A retrospective study was conducted to compare the clinical outcomes of three different types of hardware that are used in mandibular angle fracture fixation. Thirty patients were selected from the hospital database. The patients were categorized into the following groups: group A, in which a single 2.0-mm locking miniplate was used; group B, in which a single rigid 2.3-mm plate was used; and group C, in which a single lag screw was inserted. All patients were followed for 6 months. With regard to intraoperative variables, significant differences were found among the groups in the duration of surgery and cost. Group C had the shortest surgical time, followed by group A and then group B. Two patients, one in group A and one in group B, suffered an occlusal discrepancy after surgery. Of the group A patients, two exhibited wound dehiscence and one had an infection. One patient in group B had an exposed plate. Sensory nerve involvement was noted in three group C patients and one group B patient. The lag screw was associated with the fewest complications and exhibited all of the advantages of plating systems in the treatment of angle fracture. The lag screw involved the least hardware and a short operating time, however the differences were not significant.
Mandibular fractures are frequent injuries that are treated in maxillofacial departments and are caused primarily by assault and traffic accidents. Mandibular angle fractures require particular attention because they make up 23–42% of all mandibular fractures and have the highest postsurgical complication rate, which ranges from 0% to 32%; these are the most difficult mandibular fractures to treat.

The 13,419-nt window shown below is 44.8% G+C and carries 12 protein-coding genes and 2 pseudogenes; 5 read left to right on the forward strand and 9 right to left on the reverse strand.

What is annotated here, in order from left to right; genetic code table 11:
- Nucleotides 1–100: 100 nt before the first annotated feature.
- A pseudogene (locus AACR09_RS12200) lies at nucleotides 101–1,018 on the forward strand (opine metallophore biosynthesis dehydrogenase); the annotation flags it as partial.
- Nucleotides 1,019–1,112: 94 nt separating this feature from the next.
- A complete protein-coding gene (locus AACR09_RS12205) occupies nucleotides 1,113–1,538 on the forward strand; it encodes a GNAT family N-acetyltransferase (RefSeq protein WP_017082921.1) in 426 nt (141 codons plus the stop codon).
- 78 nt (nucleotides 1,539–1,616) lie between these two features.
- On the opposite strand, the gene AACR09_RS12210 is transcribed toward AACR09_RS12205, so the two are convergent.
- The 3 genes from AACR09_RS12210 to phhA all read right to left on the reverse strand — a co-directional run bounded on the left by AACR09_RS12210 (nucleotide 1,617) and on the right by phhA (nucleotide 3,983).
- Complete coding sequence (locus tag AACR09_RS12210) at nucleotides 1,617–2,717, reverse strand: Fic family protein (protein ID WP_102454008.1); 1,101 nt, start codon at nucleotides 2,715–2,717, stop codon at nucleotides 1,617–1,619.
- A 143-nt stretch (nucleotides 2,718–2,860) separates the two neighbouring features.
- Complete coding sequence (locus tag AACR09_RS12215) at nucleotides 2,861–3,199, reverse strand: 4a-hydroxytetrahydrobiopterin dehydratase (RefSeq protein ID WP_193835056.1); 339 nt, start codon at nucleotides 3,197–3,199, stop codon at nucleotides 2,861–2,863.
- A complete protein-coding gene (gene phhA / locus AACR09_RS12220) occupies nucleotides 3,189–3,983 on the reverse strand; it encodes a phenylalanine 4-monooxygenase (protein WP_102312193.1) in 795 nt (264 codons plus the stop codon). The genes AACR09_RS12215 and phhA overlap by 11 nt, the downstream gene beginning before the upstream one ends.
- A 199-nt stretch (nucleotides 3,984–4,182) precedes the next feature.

The ideal method for the treatment of mandibular fractures should have the objectives of a perfect anatomical reduction, functional stable fixation and painless mobilization of the injured segments, minimization of complications, and the achievement of immediate function. The treatment of mandibular angle fractures requires an adequate understanding of the surgical anatomy, biomechanical forces at the angle, the state of occlusion, and the presence of a third molar in the fracture line. Additionally, the angle has limited intraoral access, which makes its treatment difficult. All of these factors may cause problems in the attainment of stable fixation of the fractured segments.
Despite progress in treatment methods and fixation systems for maxillofacial trauma, the optimal method for the treatment of mandibular angle fractures remains controversial. Variable sizes, shapes, designs, numbers, and biomechanics of plates and screws with different combinations have been used for the treatment of mandibular angle fractures, but even with the most popular methods, satisfactory results may not be achieved because the pterygomasseteric sling and masticatory forces can displace the fractured segments.
Rigid plates (2.7-mm and 2.4-mm) were introduced for placement at the inferior border of the mandible for the treatment of mandibular fractures. Such plates provide sufficient rigidity to the fragments, adequate neutralization of functional forces even in the absence of compression, and prevent interfragmentary mobility and distraction in the tension zone and thus decrease the incidence of complications. A study by Assael et al. compared different types of plates and screws and reported that 2.7-mm diameter screws with 2.0-mm thick plates carried greater functional loads than 2.4-mm diameter screws with 1.6-mm thick plates. Additionally, the use of three screws on each side of the angular fracture and a single rigid plate has been claimed to provide adequate neutralization of functional forces and to prevent segment displacement in another study.